Well we can believe this and of course this would be one of those form things: something that we think, something that we believe. But as I understand the Buddhist teachings, the awakened wouldn't buy this. They would go with what is actually experienced directly. What is experienced directly? Total flux and change, impermanence. So impermanent that we actually don't find a thing there to be impermanent, such as a self.

    and from the Zen Centre of Georgia USA:

    ....These schools (Chan and Zen) make no assumptions or hold beliefs as to what happens after one dies. Because of this, rebirth is seen as being born into each moment, dying and being reborn into the next moment. This isn't something to be taken on faith, but to understood through your own practice.

  6. #6
    ....and here are some comments from Theravada teacher Ajahn Sumedho on the first page of chapter 18 of his book "The Sound of Silence"

    There’s a note here asking about rebirth. Someone wants to know what the historical Buddha had to say about rebirth, what Ajahn Chah said about it, and whether Buddhists who have a cultural belief in rebirth regard me as lacking faith.

    ‘Rebirth,’ like ‘reincarnation,’ is a term that’s used generally referring to having gone through a series of different lives, and then there are various views about whether once you get reincarnated into human form where can you go, become a frog again or something like that. I was teaching a retreat in Australia at the Theosophical Society,where people’s views were split. Some held that once you’ve made it to the human level you can’t slide back into a lesser animal one, whereas others insisted that you could. But the truth of the matter is, nobody really knows.

    The historical Buddha refers to previous lives in the scriptures and things like this, but for me these things are speculative. Maybe you can remember previous lives, but I have no such memory. So all I can know is from the here and now. We’re talking about direct knowing, rather than Buddhist theory, or Buddhist doctrine.

  7. #7
    Global Moderator Esho's Avatar
    Under the Bodhi Tree
    Quote Originally Posted by Aloka View Post
    ....and here are some comments from Theravada teacher Ajahn Sumedho on the first page of chapter 18 of his book "The Sound of Silence"

    Great! Good approach to rebirth. Rebirth is speculative because nobody really knows. There are no facts that support it in favour or against.

    Thanks Aloka!

  8. #8
    Here's an excerpt from an article by Ajahn Amaro, abbot of Amaravati Monastery UK:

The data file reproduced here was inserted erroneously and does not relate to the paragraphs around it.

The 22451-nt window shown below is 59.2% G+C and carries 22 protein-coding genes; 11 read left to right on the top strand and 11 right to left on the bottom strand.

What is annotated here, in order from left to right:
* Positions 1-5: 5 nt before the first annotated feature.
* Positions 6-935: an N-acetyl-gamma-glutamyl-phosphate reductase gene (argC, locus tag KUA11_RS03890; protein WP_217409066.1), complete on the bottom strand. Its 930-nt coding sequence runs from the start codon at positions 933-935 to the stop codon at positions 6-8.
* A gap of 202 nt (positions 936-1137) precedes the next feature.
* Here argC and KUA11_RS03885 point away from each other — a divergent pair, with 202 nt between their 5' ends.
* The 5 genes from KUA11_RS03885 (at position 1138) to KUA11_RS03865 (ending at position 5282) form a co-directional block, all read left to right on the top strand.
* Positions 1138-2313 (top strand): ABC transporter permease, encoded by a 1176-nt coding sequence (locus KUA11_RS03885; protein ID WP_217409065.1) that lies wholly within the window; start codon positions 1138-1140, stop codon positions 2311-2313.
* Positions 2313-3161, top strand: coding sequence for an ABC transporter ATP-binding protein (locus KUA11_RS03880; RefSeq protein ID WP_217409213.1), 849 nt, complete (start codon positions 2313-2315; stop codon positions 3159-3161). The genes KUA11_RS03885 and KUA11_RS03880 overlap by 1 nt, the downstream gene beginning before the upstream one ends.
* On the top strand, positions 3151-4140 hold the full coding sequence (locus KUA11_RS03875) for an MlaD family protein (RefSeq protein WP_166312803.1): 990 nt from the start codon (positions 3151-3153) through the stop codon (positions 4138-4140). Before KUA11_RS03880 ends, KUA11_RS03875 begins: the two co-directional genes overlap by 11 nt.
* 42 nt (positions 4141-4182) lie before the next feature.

In Buddhist tradition, and in a more mythological expression, enlightenment is also called “the ending of the cycle of birth and death”—this makes reference to rebirth as well as to the diminishing and ending of rebirth. I think it’s helpful here to say that one of the things that attracted me and many other people towards the Buddha’s teachings is its non-dogmatic nature.

    I am quite aware that many people do not like the concepts of past lives, future lives, and rebirth. That sort of terminology may send shudders through the system and that’s fair enough. I feel that even though the texts talk in terms like “ending the cycles of birth and death,” it is completely valid to think of that in terms of “psychological birth and death.”

  9. #9
    Forums Member
    Join Date
    Mar 2017
    I like the image of the Wheel of the Dhamma where the whole point of Buddhism is to escape the cycle of rebirth. Rebirth as a punishment for not achieving enlightenment is an interesting idea which arises from any study of the wheel. Take this further and consciousness, or maybe self-consciousness and the idea of a self, is it's own reward and punishment. You get to see things as a human being, but a problem arises when you see yourself as separate from everything, where you are this lone organism trying to survive, reproduce and make sense of the world.

    Rebirth and ending rebirth becomes part of a strategy for understanding that we are not separate from everything else and are one with everything (if you can ignore the jokes about that phrase). We only need the idea of rebirth if we have not gained insight into this mistaken understanding about the nature of our true selves. We are only on the wheel because we think we are, but it's hard work lifting ourselves by our bootstraps and getting off.